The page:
• Pictures: I know. I said I wanted words but I also want pictures. I don’t care if they don’t help your search engine optimization goals any, I still want them. They help me to know what I’m getting myself into and if that skirt goes with my skin tone or if it’ll make me look like a clown. Providing users with a thumbnail (and a larger accompanying image) lets them trust what they’re buying and trust you to deliver it.

    You’d think including product images would be a no-brainer but then you’d be wrong. I’m currently in the market for a couch and since I don’t like people asking if I’m doing okay (maybe I’m not but do you really want to hear about it?) or if I need help with anything (I don’t.), I prefer to do my shopping online. Imagine my surprise to find that a number of online retailers don’t provide pictures of their $800 couches. In what world am I going to pay $800 for an item I can’t see before buying? I’m not. Give me a picture.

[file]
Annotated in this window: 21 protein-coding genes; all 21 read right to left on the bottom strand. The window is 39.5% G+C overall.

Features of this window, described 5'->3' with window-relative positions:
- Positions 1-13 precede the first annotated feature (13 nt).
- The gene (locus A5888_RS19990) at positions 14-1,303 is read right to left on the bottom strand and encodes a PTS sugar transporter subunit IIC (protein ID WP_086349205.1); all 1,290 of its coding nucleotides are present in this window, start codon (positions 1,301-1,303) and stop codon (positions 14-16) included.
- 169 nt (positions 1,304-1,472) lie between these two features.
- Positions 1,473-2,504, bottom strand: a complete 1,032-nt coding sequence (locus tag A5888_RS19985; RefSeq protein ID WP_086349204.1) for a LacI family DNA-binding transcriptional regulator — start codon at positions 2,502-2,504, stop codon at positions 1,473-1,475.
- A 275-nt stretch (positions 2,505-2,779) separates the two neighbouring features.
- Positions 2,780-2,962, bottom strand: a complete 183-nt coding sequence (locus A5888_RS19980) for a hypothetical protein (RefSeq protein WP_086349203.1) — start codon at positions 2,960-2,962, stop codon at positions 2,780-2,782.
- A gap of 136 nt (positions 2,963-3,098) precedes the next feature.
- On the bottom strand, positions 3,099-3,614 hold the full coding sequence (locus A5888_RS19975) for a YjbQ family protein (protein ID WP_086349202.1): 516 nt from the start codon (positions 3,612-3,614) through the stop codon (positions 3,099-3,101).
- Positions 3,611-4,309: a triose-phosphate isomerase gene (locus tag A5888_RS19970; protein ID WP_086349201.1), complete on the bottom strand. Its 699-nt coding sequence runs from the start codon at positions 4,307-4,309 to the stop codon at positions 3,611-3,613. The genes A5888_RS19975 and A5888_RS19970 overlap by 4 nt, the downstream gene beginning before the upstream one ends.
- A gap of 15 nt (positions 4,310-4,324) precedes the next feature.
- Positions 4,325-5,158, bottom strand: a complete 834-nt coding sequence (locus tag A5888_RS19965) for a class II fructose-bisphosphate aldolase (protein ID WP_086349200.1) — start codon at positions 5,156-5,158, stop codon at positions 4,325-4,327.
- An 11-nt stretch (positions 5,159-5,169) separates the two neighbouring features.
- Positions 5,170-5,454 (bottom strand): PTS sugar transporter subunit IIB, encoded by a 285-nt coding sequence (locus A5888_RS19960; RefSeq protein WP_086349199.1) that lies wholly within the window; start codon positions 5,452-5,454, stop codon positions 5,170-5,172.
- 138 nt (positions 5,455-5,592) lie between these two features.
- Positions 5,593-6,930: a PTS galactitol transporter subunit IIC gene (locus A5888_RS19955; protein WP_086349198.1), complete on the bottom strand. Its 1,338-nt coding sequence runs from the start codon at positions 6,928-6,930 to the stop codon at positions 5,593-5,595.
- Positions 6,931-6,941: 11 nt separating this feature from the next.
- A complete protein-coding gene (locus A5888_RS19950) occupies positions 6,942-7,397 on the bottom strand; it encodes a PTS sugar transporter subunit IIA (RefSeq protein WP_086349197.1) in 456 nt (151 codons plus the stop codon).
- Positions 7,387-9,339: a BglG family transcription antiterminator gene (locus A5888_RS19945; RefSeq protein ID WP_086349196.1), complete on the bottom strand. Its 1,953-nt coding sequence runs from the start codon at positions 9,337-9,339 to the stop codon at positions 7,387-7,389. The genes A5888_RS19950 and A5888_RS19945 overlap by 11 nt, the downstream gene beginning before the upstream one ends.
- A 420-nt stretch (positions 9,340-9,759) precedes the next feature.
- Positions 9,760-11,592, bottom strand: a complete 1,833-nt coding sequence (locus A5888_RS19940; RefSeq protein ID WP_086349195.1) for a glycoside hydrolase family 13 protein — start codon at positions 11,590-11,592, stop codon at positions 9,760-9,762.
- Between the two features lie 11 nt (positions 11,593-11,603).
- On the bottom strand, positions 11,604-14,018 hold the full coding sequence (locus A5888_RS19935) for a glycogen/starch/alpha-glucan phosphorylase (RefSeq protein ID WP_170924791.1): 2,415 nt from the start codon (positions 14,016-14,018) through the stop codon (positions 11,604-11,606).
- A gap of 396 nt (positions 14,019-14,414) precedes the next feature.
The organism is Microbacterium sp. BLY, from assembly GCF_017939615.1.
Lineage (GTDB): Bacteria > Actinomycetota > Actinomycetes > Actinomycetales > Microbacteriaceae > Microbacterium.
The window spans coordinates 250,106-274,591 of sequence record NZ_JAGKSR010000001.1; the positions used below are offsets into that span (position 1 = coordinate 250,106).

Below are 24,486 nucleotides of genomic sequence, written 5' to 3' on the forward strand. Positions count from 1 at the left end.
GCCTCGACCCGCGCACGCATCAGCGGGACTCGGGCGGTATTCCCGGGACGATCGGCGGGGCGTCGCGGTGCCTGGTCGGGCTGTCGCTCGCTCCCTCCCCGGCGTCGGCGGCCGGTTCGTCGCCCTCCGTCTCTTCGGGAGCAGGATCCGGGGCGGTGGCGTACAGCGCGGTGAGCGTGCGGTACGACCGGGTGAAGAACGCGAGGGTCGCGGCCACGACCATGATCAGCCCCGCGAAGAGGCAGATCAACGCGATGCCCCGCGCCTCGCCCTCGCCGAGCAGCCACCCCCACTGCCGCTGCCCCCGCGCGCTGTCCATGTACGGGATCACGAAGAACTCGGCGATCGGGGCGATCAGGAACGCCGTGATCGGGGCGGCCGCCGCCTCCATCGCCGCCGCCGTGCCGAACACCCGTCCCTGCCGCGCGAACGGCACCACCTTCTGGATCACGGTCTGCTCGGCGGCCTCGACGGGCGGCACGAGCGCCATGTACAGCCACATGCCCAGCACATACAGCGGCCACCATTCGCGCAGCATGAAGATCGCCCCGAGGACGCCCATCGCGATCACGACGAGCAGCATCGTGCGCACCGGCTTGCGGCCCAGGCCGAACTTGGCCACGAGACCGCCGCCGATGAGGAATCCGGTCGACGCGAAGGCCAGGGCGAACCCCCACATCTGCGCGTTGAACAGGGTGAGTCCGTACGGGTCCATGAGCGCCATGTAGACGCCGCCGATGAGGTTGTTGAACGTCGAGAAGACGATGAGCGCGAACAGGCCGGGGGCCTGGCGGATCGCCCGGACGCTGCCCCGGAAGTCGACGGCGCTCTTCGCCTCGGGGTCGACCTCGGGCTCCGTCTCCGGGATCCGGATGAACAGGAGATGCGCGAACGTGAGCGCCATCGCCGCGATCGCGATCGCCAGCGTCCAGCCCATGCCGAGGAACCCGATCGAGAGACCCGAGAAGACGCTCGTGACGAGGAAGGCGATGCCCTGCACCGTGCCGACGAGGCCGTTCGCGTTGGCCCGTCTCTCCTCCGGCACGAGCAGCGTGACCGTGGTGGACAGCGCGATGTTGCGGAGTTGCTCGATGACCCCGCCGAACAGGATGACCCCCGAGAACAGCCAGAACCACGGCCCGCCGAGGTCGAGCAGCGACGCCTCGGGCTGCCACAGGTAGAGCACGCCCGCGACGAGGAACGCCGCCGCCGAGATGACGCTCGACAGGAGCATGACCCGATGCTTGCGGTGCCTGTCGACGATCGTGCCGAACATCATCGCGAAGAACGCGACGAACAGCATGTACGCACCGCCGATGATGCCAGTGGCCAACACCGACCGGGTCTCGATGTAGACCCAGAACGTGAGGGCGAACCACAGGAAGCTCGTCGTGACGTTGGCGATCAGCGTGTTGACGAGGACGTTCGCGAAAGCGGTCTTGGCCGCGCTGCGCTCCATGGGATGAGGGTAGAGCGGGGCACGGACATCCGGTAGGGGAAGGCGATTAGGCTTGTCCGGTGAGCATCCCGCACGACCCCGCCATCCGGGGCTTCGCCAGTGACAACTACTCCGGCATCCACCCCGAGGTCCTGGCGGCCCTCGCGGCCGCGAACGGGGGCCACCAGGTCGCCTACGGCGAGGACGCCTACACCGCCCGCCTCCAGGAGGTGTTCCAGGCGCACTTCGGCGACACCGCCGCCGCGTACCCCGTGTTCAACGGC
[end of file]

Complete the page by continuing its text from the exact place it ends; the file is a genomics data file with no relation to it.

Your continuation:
• Do other people like it?: Testimonials and consumer ratings belong under product descriptions; they just do. It helps to see some community on your site and it also assures me that the TV stand I’m about to buy isn’t going to fall apart once I put the TV on it (one Target customer apparently learned this the hard way). Testimonials and user ratings help me to establish confidence in your brand, your product, and show me that you stand behind what you’re selling. I like a company with a little integrity. Hearing about others past experiences is important in helping me to establish confidence in your site.